The difference between these attacks and the Pathankot one is that no security personnel were killed in those incidents; all those killed were alleged terrorists. Some were clearly not Indian, and we do not have a clear idea of their nationality or identity, but others like Ishrat and her companions were clearly identified as Indian nationals, and there remains serious doubt about their complicity in any terrorist activity.

In Pathankot, however, as many as eight persons were killed by the terrorists, of whom one was a civilian and seven were security personnel — five Defence Security Corps personnel, one Indian Air Force commando and one National Security Guard officer. There is absolutely no way that Indian intelligence officials would stage an “event” that would lead to the deaths of government personnel. Intelligence officers have displayed little compunction in allowing suspect civilians to be killed or railroaded in false cases, but something as sinister as the murder of a government official would be tantamount to treason and punishable by death. Out intelligence agencies and security forces do function in a fairly lax atmosphere of legal compliance. But even they would hesitate to deliberately stage an event leading to the deaths of so many security personnel.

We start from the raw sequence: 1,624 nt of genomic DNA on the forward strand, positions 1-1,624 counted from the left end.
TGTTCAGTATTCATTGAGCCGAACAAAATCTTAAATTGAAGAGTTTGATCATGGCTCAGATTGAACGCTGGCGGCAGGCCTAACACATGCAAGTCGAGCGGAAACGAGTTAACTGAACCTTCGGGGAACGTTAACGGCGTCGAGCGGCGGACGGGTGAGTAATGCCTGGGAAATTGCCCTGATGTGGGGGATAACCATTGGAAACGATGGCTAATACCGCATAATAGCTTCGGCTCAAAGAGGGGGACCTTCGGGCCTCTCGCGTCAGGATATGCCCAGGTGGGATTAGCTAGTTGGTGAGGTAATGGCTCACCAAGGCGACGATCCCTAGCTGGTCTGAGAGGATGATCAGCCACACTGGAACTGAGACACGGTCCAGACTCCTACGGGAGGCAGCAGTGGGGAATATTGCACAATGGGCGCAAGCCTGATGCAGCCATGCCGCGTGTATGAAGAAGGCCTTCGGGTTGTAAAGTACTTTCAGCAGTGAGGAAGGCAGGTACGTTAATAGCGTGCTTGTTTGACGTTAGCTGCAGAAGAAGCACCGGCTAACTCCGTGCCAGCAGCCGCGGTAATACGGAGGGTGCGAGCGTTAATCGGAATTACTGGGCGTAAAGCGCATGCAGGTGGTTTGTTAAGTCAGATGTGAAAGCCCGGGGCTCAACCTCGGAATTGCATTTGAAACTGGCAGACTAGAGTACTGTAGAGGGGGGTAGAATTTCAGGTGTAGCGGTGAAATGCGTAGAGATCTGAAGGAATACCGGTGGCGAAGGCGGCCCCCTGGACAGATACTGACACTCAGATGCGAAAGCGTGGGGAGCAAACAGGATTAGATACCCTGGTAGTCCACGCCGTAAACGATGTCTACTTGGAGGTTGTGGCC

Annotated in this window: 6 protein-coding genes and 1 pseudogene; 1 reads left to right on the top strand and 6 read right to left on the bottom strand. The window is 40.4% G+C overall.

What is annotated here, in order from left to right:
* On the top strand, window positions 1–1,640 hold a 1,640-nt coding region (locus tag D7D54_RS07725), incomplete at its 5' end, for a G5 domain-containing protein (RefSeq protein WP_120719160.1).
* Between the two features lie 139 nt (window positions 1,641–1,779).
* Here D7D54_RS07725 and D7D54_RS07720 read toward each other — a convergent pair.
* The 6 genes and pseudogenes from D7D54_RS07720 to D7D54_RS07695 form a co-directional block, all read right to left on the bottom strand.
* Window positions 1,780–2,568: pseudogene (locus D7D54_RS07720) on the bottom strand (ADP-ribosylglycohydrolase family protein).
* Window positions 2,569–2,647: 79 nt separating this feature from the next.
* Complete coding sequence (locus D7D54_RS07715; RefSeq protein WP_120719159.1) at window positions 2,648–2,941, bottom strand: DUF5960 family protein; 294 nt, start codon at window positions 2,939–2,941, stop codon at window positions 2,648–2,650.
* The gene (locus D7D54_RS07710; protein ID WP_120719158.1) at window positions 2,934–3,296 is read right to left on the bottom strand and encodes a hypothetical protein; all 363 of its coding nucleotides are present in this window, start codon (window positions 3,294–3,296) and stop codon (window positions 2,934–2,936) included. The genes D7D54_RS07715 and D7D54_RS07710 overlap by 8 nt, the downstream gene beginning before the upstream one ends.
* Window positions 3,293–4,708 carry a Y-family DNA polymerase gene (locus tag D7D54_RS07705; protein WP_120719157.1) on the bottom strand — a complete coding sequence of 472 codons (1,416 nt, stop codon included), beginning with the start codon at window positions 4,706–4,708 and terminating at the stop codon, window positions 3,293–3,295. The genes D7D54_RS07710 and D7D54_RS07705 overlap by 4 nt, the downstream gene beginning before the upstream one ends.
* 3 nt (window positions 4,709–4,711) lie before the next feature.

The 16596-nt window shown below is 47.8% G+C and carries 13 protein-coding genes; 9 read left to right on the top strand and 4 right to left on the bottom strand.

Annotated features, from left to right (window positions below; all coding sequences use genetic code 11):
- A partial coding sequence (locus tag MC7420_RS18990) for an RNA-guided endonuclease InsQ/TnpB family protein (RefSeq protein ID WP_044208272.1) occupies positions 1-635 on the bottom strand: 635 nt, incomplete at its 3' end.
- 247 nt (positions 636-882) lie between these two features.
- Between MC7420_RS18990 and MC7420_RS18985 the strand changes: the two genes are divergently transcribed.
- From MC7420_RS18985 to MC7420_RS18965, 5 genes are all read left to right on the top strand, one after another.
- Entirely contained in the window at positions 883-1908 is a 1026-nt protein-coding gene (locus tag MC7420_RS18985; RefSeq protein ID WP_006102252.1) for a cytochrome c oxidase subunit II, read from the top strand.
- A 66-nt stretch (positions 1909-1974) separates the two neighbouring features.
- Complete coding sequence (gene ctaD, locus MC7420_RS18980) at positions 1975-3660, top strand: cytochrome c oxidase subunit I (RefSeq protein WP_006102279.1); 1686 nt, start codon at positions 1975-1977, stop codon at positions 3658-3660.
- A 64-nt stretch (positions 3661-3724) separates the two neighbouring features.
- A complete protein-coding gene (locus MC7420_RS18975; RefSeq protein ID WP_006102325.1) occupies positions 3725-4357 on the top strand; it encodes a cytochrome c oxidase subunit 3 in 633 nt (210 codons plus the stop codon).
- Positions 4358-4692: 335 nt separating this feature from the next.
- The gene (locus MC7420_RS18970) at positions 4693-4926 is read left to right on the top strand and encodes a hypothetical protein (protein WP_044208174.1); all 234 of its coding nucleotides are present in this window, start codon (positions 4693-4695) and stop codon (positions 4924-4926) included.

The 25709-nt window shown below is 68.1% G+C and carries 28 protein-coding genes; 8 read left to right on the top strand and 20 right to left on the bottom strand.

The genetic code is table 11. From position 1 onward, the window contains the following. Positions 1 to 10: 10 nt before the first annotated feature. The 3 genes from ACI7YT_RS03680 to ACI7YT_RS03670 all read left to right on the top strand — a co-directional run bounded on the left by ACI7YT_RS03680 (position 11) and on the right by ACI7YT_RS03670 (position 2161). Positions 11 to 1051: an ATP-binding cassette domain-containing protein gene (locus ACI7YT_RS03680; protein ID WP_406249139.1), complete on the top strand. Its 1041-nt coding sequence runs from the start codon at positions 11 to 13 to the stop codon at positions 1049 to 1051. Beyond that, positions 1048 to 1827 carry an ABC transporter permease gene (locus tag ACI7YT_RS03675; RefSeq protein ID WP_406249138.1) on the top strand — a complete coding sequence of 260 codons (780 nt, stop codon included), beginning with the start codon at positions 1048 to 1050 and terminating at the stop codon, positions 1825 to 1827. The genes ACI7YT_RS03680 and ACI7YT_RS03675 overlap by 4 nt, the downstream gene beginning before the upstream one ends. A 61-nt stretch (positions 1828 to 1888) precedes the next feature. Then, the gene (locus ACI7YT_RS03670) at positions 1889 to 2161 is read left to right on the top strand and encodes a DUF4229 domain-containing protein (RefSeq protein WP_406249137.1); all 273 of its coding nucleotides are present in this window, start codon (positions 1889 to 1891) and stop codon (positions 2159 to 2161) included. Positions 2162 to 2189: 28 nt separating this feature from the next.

Awaiting Pakistan’s official response

As of now, all we have on Pakistan’s alleged response to the Pathankot case is an item in a newspaper. The Nawaz Sharif government has not yet communicated with us, and as we know the “authorities” in Pakistan — the army and the civilian government are deeply divided. This news item could well be a deliberate provocation aimed at pre-empting the Sharif government’s considered response.

For this reason, the government of India is playing it cool and rightly so. Such irritants are a dime a dozen when it comes to Pakistan. They will wait for the official processes following the Pakistani JIT’s investigations. It is at this point that we will officially know the conclusions of the Pakistani investigation. No doubt, there will be information provided through the national security advisor-level channel that has opened up between Ajit Doval and his Pakistani counterpart, Naseer Ahmed Janjua, but that is likely to remain confidential.

There are bigger issues involved here. If India feels that Pakistan is simply going through the motions of an investigation and has no intention of acting against the perpetrators of the Pathankot attack, it will definitely mar the prospects of the resumption of a foreign secretary-level dialogue.

This commentary originally appeared in The Wire.

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Manoj Joshi

Manoj Joshi

Manoj Joshi is a Distinguished Fellow at the ORF. He has been a journalist specialising on national and international politics and is a commentator and ...